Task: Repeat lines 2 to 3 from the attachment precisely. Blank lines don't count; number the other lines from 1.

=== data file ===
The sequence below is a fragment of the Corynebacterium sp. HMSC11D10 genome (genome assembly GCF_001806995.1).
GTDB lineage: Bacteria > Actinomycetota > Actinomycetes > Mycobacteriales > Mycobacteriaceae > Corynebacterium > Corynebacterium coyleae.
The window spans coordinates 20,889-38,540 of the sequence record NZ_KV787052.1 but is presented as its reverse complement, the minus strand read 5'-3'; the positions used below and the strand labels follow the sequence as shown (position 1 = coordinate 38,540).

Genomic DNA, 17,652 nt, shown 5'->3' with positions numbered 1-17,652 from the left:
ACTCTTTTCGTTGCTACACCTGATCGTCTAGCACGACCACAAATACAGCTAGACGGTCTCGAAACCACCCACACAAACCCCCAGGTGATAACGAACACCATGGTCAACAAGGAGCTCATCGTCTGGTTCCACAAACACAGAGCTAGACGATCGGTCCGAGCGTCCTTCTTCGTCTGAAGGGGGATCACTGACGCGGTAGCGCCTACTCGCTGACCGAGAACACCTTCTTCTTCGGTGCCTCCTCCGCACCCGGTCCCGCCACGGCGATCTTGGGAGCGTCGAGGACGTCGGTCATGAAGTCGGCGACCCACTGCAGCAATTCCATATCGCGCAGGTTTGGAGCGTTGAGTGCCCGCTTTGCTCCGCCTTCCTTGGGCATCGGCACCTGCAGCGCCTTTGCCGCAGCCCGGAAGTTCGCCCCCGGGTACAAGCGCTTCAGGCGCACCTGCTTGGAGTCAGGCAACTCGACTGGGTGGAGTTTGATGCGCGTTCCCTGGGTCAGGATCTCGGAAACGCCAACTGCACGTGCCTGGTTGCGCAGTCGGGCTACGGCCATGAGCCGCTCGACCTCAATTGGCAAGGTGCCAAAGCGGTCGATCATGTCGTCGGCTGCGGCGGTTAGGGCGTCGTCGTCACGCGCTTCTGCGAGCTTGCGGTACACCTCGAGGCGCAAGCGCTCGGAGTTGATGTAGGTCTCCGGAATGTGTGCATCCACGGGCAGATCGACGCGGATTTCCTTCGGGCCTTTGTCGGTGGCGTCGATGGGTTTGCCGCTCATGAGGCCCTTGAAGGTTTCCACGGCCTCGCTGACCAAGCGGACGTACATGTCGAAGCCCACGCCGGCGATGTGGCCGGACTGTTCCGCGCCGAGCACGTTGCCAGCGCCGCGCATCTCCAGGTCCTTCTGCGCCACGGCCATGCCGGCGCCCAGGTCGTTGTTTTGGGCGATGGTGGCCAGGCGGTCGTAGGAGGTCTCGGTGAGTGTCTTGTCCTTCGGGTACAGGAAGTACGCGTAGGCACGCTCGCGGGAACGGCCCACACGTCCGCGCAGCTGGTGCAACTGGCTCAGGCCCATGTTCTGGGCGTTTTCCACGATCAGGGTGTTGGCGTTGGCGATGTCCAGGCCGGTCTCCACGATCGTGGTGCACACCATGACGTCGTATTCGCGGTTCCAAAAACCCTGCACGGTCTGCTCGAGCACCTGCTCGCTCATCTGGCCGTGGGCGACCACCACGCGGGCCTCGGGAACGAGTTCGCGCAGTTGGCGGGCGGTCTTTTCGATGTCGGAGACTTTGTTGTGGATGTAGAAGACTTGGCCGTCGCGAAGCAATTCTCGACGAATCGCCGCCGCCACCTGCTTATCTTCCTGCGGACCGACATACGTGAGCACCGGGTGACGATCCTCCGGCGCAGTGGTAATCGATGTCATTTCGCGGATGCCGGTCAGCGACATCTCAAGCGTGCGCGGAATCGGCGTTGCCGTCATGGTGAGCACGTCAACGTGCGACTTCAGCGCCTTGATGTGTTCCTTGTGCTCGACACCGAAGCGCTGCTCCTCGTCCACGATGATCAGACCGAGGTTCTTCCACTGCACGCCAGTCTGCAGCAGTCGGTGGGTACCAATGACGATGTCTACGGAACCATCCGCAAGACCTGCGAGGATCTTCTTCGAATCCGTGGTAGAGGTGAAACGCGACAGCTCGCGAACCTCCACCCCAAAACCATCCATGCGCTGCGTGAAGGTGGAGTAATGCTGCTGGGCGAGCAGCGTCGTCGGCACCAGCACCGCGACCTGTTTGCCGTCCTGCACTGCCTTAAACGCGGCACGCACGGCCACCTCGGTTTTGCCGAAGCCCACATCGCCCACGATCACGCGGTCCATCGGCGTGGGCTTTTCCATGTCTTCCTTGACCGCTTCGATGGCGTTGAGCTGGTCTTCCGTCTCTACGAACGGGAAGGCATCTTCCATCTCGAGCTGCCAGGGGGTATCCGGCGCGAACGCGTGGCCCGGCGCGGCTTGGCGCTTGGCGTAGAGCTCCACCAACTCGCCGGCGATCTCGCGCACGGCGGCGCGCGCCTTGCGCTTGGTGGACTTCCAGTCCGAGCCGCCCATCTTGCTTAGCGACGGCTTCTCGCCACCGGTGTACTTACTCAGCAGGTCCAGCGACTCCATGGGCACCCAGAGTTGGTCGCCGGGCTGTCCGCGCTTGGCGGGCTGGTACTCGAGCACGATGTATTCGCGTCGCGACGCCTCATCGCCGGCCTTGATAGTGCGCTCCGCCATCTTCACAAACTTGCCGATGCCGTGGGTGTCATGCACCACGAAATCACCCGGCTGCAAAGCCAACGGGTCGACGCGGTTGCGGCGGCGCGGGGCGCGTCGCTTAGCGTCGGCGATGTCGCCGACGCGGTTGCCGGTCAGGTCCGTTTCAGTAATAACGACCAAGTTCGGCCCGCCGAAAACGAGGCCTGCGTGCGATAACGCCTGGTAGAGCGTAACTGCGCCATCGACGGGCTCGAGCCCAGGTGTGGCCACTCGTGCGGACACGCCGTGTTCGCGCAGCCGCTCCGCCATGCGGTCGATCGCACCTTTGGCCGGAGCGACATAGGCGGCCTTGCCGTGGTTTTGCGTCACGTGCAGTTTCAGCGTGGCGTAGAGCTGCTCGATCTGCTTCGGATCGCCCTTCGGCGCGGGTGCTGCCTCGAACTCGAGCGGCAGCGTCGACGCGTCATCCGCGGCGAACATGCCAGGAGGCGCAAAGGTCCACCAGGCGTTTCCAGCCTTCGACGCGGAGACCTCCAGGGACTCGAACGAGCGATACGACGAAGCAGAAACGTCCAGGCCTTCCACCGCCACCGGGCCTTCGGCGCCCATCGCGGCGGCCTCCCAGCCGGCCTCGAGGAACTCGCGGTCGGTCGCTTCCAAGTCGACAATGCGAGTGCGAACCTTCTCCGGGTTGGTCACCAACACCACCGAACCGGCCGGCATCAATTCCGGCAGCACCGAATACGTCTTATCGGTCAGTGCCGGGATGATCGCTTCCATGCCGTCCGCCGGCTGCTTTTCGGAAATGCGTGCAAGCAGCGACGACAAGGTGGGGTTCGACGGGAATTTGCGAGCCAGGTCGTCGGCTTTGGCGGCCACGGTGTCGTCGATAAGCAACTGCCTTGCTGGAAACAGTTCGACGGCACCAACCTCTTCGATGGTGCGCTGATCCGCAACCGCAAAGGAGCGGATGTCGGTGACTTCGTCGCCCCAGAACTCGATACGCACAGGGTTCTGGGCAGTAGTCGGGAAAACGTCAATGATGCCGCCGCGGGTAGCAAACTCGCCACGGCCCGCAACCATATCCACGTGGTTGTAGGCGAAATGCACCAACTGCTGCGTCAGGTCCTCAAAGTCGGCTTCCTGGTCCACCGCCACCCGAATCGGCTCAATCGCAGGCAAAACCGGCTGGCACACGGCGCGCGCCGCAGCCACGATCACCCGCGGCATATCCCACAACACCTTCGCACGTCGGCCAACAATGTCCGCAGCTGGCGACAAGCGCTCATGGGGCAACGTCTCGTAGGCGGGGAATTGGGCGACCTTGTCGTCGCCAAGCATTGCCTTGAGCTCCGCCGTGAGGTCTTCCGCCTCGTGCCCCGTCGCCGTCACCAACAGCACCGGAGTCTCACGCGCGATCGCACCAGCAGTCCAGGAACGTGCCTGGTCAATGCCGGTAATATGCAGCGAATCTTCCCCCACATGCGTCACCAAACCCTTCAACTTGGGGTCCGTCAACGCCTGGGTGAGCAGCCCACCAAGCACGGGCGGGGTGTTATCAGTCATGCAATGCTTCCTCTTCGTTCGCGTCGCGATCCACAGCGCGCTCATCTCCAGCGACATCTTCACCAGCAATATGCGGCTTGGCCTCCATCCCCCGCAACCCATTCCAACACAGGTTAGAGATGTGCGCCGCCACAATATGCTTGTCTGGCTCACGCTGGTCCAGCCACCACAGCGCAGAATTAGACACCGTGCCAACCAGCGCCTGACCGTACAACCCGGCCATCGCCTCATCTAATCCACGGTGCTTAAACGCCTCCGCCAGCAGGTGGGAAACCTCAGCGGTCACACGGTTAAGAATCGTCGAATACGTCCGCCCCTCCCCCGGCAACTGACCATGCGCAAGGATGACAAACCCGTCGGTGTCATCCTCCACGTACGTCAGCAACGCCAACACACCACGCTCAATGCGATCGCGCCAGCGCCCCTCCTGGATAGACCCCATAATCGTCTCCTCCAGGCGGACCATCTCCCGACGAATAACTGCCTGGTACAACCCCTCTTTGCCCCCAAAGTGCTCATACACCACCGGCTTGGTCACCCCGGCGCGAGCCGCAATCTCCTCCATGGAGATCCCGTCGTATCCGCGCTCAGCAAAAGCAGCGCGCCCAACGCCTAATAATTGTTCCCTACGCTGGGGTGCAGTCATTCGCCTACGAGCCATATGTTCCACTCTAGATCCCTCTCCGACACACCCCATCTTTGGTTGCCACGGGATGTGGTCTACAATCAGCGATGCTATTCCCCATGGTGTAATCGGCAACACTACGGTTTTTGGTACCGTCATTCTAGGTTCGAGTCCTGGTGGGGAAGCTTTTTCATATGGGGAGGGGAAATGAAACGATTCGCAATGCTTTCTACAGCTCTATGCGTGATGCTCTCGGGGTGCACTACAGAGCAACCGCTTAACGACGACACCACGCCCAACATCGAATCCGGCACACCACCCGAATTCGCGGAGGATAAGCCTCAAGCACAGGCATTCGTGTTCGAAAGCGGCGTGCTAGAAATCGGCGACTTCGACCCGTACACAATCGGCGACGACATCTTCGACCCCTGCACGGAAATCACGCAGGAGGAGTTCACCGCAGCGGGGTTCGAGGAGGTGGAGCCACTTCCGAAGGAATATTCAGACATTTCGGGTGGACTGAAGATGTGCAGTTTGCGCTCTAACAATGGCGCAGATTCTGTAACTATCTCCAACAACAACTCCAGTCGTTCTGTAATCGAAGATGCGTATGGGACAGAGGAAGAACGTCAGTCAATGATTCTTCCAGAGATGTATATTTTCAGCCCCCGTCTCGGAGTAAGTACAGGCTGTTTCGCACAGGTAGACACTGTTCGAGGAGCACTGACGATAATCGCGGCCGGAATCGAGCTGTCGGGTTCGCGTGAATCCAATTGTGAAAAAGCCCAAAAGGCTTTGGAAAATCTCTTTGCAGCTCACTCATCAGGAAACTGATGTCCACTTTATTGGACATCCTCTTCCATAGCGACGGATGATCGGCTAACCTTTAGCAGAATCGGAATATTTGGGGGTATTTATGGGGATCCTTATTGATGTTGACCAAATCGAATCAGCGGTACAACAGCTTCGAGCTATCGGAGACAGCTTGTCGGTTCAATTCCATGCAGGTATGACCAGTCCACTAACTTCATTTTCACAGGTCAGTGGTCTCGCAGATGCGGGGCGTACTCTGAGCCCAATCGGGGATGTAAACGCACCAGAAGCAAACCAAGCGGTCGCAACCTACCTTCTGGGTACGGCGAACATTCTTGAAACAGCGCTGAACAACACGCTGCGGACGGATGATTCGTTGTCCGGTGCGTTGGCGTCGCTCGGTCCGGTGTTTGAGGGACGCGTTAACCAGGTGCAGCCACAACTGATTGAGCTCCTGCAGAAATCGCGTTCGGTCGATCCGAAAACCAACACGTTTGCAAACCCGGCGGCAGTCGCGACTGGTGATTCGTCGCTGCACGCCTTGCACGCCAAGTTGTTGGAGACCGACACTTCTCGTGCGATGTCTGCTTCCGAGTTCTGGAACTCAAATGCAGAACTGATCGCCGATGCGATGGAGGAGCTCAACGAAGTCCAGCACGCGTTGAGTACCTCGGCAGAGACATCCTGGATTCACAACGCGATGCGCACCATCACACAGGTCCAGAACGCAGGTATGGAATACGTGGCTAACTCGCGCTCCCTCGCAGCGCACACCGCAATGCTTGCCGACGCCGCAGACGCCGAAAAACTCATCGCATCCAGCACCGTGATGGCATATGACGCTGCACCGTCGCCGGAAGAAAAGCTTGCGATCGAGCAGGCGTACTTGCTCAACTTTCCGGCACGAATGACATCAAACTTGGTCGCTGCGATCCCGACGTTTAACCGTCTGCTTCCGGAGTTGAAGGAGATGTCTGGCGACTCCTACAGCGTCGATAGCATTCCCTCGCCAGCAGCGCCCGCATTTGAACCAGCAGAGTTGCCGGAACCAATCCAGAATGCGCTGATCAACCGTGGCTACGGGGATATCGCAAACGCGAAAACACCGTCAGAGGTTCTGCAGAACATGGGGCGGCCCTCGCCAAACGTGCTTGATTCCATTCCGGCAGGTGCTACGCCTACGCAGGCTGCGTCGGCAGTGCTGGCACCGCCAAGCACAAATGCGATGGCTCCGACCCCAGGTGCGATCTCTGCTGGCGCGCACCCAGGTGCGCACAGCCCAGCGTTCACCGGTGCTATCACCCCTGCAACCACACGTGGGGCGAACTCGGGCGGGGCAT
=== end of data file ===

GTDB lineage: Bacteria > Actinomycetota > Actinomycetes > Mycobacteriales > Mycobacteriaceae > Corynebacterium > Corynebacterium coyleae.
The window spans coordinates 20,889-38,540 of the sequence record NZ_KV787052.1 but is presented as its reverse complement, the minus strand read 5'-3'; the positions used below and the strand labels follow the sequence as shown (position 1 = coordinate 38,540).